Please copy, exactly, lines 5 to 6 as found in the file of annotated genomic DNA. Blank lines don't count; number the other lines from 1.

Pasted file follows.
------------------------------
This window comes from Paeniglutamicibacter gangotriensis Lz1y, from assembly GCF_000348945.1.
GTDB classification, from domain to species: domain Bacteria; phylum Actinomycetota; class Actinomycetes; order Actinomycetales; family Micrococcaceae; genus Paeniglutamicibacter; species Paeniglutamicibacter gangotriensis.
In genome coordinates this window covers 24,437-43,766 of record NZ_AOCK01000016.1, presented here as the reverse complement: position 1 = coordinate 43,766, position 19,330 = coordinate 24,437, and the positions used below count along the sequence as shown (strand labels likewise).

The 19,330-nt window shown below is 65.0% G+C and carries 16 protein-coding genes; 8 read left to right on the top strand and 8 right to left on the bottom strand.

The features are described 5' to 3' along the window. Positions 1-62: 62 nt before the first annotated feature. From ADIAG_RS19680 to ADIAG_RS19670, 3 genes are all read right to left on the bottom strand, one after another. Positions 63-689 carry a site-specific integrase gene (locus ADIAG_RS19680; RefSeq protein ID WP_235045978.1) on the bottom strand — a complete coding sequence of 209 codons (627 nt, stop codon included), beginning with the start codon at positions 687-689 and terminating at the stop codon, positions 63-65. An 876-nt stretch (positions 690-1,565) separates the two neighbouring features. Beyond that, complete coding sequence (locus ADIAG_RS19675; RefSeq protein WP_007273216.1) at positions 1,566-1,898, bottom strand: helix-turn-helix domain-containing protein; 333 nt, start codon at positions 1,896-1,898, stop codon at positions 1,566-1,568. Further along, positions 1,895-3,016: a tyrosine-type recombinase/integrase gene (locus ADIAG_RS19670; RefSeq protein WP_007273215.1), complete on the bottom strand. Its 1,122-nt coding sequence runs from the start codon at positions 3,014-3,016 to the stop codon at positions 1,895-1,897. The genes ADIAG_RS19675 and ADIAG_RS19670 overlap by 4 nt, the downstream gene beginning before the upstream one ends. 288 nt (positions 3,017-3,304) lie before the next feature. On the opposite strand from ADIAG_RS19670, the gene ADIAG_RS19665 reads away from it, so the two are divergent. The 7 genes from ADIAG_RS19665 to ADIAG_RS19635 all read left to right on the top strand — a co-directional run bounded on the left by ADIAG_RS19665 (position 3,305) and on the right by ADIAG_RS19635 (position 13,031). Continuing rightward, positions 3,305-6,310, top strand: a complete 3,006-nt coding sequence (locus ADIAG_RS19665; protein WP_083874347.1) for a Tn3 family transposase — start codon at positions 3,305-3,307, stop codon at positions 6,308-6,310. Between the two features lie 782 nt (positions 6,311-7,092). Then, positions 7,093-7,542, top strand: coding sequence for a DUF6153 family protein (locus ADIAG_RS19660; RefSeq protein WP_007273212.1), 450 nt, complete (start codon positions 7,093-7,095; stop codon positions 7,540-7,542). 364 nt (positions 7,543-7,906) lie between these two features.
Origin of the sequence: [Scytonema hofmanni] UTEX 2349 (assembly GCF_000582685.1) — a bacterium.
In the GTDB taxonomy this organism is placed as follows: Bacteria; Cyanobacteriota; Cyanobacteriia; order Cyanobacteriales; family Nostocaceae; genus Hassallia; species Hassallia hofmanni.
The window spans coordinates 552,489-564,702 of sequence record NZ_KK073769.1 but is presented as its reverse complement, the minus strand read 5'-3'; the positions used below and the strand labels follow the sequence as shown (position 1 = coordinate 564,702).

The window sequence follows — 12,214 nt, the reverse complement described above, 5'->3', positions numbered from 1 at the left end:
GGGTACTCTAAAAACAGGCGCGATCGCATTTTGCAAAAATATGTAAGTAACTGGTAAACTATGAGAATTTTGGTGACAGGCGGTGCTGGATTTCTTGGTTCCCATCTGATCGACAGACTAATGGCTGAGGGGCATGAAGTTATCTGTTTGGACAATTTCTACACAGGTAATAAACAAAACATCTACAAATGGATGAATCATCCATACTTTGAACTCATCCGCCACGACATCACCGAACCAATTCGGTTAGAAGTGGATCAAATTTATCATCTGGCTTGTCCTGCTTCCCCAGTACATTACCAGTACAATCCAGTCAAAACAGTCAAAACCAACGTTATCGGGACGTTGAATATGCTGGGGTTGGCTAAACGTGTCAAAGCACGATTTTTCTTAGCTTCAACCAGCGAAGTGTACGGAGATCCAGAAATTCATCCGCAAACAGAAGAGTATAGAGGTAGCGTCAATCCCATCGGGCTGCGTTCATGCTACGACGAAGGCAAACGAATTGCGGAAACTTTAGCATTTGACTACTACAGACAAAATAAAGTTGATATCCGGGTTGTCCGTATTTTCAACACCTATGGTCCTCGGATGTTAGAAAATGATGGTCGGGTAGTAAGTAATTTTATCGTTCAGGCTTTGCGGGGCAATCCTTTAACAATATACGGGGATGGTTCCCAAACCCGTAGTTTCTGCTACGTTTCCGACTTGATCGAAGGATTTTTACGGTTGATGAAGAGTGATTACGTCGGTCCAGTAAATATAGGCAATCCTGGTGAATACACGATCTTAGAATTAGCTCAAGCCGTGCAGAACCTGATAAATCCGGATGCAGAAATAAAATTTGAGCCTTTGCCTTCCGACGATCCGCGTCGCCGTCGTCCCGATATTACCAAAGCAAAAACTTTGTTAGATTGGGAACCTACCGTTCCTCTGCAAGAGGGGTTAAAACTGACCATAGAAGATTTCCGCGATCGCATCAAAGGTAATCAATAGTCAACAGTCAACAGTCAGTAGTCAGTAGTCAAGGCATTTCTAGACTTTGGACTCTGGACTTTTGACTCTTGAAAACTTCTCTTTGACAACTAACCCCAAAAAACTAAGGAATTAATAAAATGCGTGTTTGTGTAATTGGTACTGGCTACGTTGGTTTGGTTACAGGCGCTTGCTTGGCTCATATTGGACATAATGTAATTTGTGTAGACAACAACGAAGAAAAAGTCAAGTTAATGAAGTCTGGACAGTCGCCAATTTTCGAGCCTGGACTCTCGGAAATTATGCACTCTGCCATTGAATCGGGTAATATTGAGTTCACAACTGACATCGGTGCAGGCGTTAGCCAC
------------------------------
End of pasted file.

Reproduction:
The features are described 5' to 3' along the window. Positions 1-62: 62 nt before the first annotated feature. From ADIAG_RS19680 to ADIAG_RS19670, 3 genes are all read right to left on the bottom strand, one after another. Positions 63-689 carry a site-specific integrase gene (locus ADIAG_RS19680; RefSeq protein ID WP_235045978.1) on the bottom strand — a complete coding sequence of 209 codons (627 nt, stop codon included), beginning with the start codon at positions 687-689 and terminating at the stop codon, positions 63-65. An 876-nt stretch (positions 690-1,565) separates the two neighbouring features. Beyond that, complete coding sequence (locus ADIAG_RS19675; RefSeq protein WP_007273216.1) at positions 1,566-1,898, bottom strand: helix-turn-helix domain-containing protein; 333 nt, start codon at positions 1,896-1,898, stop codon at positions 1,566-1,568. Further along, positions 1,895-3,016: a tyrosine-type recombinase/integrase gene (locus ADIAG_RS19670; RefSeq protein WP_007273215.1), complete on the bottom strand. Its 1,122-nt coding sequence runs from the start codon at positions 3,014-3,016 to the stop codon at positions 1,895-1,897. The genes ADIAG_RS19675 and ADIAG_RS19670 overlap by 4 nt, the downstream gene beginning before the upstream one ends. 288 nt (positions 3,017-3,304) lie before the next feature. On the opposite strand from ADIAG_RS19670, the gene ADIAG_RS19665 reads away from it, so the two are divergent. The 7 genes from ADIAG_RS19665 to ADIAG_RS19635 all read left to right on the top strand — a co-directional run bounded on the left by ADIAG_RS19665 (position 3,305) and on the right by ADIAG_RS19635 (position 13,031). Continuing rightward, positions 3,305-6,310, top strand: a complete 3,006-nt coding sequence (locus ADIAG_RS19665; protein WP_083874347.1) for a Tn3 family transposase — start codon at positions 3,305-3,307, stop codon at positions 6,308-6,310. Between the two features lie 782 nt (positions 6,311-7,092). Then, positions 7,093-7,542, top strand: coding sequence for a DUF6153 family protein (locus ADIAG_RS19660; RefSeq protein WP_007273212.1), 450 nt, complete (start codon positions 7,093-7,095; stop codon positions 7,540-7,542). 364 nt (positions 7,543-7,906) lie between these two features.
Origin of the sequence: [Scytonema hofmanni] UTEX 2349 (assembly GCF_000582685.1) — a bacterium.